Life... Health... Reviews...

Wednesday, September 5, 2007

Teenagers will pull away, just pull with them

When my oldest daughter, Amber, was about 10 or 11 years old people would say, “Oh no, wait until she’s a teenager you guys won’t be as close. And she’s girl, too! Sheez!” I would never receive or believe what they said. I was determined that my daughter entering her teenage years would not be the death of our close relationship.
When she was about 14 years old; I saw the signs: distancing herself, keeping her door closed, one-word answers… and for a second – just a split second – I almost backed off. I thought, ‘well if she doesn’t want to be bothered then I’ll just give her space.’ Then it dawned on me, like the V8 hit on my forehead, I was at the exact moment of the alienation. Maybe it’s teenagers who begin the alienating, but it is parents who foster it and solidify it.
I had a moment of fear. I was scared to say anything to her, scared I would say something wrong and, I admit it, a little scared of her. I knew this was the way that the teenage gremlins sneak in and steal the precious little children. So, instead of respecting her privacy, I barged in when her door was closed; I asked a million questions until she started talking again; I learned the new things she liked; I listened to her talk, I initiated activities together and I was there… ALL THE TIME!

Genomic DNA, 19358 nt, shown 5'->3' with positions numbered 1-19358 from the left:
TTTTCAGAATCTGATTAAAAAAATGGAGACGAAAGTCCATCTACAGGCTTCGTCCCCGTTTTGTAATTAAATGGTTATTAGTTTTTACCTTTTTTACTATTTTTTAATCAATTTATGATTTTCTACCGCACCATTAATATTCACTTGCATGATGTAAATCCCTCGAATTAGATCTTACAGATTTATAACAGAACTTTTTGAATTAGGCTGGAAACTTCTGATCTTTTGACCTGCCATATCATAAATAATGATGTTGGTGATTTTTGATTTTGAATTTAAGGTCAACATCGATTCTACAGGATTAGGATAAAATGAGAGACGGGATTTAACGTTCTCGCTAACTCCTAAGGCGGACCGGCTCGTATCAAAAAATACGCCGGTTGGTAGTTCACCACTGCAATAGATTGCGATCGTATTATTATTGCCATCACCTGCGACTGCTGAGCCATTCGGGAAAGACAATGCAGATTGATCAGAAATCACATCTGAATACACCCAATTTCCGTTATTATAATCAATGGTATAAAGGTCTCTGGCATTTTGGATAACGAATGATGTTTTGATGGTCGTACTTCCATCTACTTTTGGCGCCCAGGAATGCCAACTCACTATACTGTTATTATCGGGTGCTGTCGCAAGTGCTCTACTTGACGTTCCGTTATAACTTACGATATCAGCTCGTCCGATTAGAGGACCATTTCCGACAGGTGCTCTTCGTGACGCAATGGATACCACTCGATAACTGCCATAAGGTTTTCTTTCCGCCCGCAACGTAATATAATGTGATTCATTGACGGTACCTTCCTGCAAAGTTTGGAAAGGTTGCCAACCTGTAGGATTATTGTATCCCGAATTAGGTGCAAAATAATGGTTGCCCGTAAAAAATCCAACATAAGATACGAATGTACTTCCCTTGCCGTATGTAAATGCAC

If you ask Amber about that time, she remembers it clearly. “You just would not leave me alone,” she says. But, you know what? She says it with a laugh! We survived the difficult and awkward period of time when she was trying to find herself and be a person separate from her mom. Do you know what else? We survived! We are closer than ever. My 16-year-old Amber, in fact, is one of my best friends. (That’s not always good – maybe I’ll talk about that in another post!) She’s funny, intelligent, trustworthy and a good listener. She’s all the things you’d want in a daughter and in a friend.
Watching her grow from the first baby into a young woman has been the biggest blessings (she’s so mature and eager to be a young woman). It won’t be long before the daughter I’ve raised will be leaving the nest to start her adult life. It’s a satisfying time, an exciting time and a sad time.
Am I the best mom? NO! Is she the best daughter? OH NO! (Just grin and bear it, Amber. I couldn’t resist.) But the most important part is that we have a very good relationship. The best relationship? NO! But, from what Amber tells me of her other friend’s relationships with their mothers, we’re doing pretty darn good.
So I’m always adamant about cautioning other moms: Don’t give into the fear AND don’t be the one to solidify the alienation that your teens will begin… it’ll pass and you can be as close as you ever were.

My granddaughter, Autumn. Isn't she has beautiful as her mommy?

Today, September 29, 2015, Amber is 24 years old and the proud mommy of her own daughter. Guess what? We're as close as ever. 
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